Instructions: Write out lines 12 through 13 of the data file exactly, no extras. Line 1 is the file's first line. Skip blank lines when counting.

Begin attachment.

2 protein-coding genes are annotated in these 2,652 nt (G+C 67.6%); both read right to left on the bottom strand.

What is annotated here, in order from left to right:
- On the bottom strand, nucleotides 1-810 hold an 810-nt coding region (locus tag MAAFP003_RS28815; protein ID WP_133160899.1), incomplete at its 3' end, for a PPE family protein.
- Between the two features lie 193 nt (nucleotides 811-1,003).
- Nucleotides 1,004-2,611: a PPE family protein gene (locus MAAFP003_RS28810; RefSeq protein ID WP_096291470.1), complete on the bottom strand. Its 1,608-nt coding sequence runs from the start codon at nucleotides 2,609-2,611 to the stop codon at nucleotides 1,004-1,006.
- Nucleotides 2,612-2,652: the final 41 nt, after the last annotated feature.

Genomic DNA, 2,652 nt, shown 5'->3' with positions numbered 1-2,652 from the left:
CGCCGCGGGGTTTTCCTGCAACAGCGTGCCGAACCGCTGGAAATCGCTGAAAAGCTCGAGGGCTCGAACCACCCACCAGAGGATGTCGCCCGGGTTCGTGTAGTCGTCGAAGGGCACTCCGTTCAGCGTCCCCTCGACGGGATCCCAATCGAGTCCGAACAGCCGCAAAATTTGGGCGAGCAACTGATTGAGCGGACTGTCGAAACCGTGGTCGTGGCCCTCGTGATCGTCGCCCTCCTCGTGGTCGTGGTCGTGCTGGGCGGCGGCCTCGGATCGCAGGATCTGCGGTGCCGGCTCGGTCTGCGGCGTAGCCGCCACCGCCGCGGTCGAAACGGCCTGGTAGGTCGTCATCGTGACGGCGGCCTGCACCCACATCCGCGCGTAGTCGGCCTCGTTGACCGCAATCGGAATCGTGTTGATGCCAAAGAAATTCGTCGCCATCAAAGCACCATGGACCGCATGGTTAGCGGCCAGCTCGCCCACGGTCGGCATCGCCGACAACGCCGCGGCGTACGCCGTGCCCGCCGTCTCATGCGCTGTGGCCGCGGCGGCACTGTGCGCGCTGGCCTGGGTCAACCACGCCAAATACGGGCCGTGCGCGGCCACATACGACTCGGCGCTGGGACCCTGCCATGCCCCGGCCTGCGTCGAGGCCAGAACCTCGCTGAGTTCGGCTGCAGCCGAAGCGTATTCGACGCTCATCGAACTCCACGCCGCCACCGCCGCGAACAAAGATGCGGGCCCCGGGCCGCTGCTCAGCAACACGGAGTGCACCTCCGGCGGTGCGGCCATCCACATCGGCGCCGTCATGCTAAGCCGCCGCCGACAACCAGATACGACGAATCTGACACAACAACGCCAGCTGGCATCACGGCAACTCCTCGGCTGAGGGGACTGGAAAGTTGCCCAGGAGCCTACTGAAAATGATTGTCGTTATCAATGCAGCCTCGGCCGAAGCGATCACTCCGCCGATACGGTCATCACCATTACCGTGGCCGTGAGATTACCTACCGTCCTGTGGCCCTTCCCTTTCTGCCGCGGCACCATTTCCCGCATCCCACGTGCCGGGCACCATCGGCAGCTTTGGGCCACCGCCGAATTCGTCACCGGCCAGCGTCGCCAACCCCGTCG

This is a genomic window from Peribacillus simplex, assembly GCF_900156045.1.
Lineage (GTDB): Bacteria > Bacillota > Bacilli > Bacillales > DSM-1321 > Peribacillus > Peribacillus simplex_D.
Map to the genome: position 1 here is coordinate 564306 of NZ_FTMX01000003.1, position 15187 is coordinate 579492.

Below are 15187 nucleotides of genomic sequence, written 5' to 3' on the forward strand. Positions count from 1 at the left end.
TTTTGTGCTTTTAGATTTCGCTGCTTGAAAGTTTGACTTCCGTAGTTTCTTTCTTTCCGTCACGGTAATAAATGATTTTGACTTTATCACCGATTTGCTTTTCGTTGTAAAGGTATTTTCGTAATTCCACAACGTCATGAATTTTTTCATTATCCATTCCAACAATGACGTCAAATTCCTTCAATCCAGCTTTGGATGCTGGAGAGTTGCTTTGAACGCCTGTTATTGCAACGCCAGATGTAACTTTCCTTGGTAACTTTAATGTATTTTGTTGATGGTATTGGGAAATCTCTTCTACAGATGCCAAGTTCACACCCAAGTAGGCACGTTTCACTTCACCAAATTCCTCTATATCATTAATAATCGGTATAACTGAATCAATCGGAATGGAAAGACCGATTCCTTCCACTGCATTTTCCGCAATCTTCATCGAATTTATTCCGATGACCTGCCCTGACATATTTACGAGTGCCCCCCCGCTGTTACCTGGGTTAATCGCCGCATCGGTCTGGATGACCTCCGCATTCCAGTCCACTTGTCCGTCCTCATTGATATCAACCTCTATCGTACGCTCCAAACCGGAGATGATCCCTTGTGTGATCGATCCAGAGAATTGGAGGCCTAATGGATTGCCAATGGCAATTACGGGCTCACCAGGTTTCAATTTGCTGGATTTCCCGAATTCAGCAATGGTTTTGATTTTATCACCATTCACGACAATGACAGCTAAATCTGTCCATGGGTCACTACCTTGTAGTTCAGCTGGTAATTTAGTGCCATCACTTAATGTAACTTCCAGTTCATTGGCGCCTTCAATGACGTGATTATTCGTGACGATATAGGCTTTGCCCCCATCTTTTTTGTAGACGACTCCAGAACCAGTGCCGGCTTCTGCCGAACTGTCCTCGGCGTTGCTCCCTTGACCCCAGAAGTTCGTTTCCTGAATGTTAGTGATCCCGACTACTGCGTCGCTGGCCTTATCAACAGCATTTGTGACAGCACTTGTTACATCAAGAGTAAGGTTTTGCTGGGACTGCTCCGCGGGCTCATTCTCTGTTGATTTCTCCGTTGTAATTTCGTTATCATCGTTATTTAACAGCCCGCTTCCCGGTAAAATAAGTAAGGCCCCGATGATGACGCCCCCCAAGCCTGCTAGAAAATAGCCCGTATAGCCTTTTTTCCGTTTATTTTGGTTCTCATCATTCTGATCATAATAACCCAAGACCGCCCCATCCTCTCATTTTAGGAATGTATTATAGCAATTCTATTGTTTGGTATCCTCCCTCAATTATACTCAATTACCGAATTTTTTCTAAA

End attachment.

Below are 15187 nucleotides of genomic sequence, written 5' to 3' on the forward strand. Positions count from 1 at the left end.
TTTTGTGCTTTTAGATTTCGCTGCTTGAAAGTTTGACTTCCGTAGTTTCTTTCTTTCCGTCACGGTAATAAATGATTTTGACTTTATCACCGATTTGCTTTTCGTTGTAAAGGTATTTTCGTAATTCCACAACGTCATGAATTTTTTCATTATCCATTCCAACAATGACGTCAAATTCCTTCAATCCAGCTTTGGATGCTGGAGAGTTGCTTTGAACGCCTGTTATTGCAACGCCAGATGTAACTTTCCTTGGTAACTTTAATGTATTTTGTTGATGGTATTGGGAAATCTCTTCTACAGATGCCAAGTTCACACCCAAGTAGGCACGTTTCACTTCACCAAATTCCTCTATATCATTAATAATCGGTATAACTGAATCAATCGGAATGGAAAGACCGATTCCTTCCACTGCATTTTCCGCAATCTTCATCGAATTTATTCCGATGACCTGCCCTGACATATTTACGAGTGCCCCCCCGCTGTTACCTGGGTTAATCGCCGCATCGGTCTGGATGACCTCCGCATTCCAGTCCACTTGTCCGTCCTCATTGATATCAACCTCTATCGTACGCTCCAAACCGGAGATGATCCCTTGTGTGATCGATCCAGAGAATTGGAGGCCTAATGGATTGCCAATGGCAATTACGGGCTCACCAGGTTTCAATTTGCTGGATTTCCCGAATTCAGCAATGGTTTTGATTTTATCACCATTCACGACAATGACAGCTAAATCTGTCCATGGGTCACTACCTTGTAGTTCAGCTGGTAATTTAGTGCCATCACTTAATGTAACTTCCAGTTCATTGGCGCCTTCAATGACGTGATTATTCGTGACGATATAGGCTTTGCCCCCATCTTTTTTGTAGACGACTCCAGAACCAGTGCCGGCTTCTGCCGAACTGTCCTCGGCGTTGCTCCCTTGACCCCAGAAGTTCGTTTCCTGAATGTTAGTGATCCCGACTACTGCGTCGCTGGCCTTATCAACAGCATTTGTGACAGCACTTGTTACATCAAGAGTAAGGTTTTGCTGGGACTGCTCCGCGGGCTCATTCTCTGTTGATTTCTCCGTTGTAATTTCGTTATCATCGTTATTTAACAGCCCGCTTCCCGGTAAAATAAGTAAGGCCCCGATGATGACGCCCCCCAAGCCTGCTAGAAAATAGCCCGTATAGCCTTTTTTCCGTTTATTTTGGTTCTCATCATTCTGATCATAATAACCCAAGACCGCCCCATCCTCTCATTTTAGGAATGTATTATAGCAATTCTATTGTTTGGTATCCTCCCTCAATTATACTCAATTACCGAATTTTTTCTAAA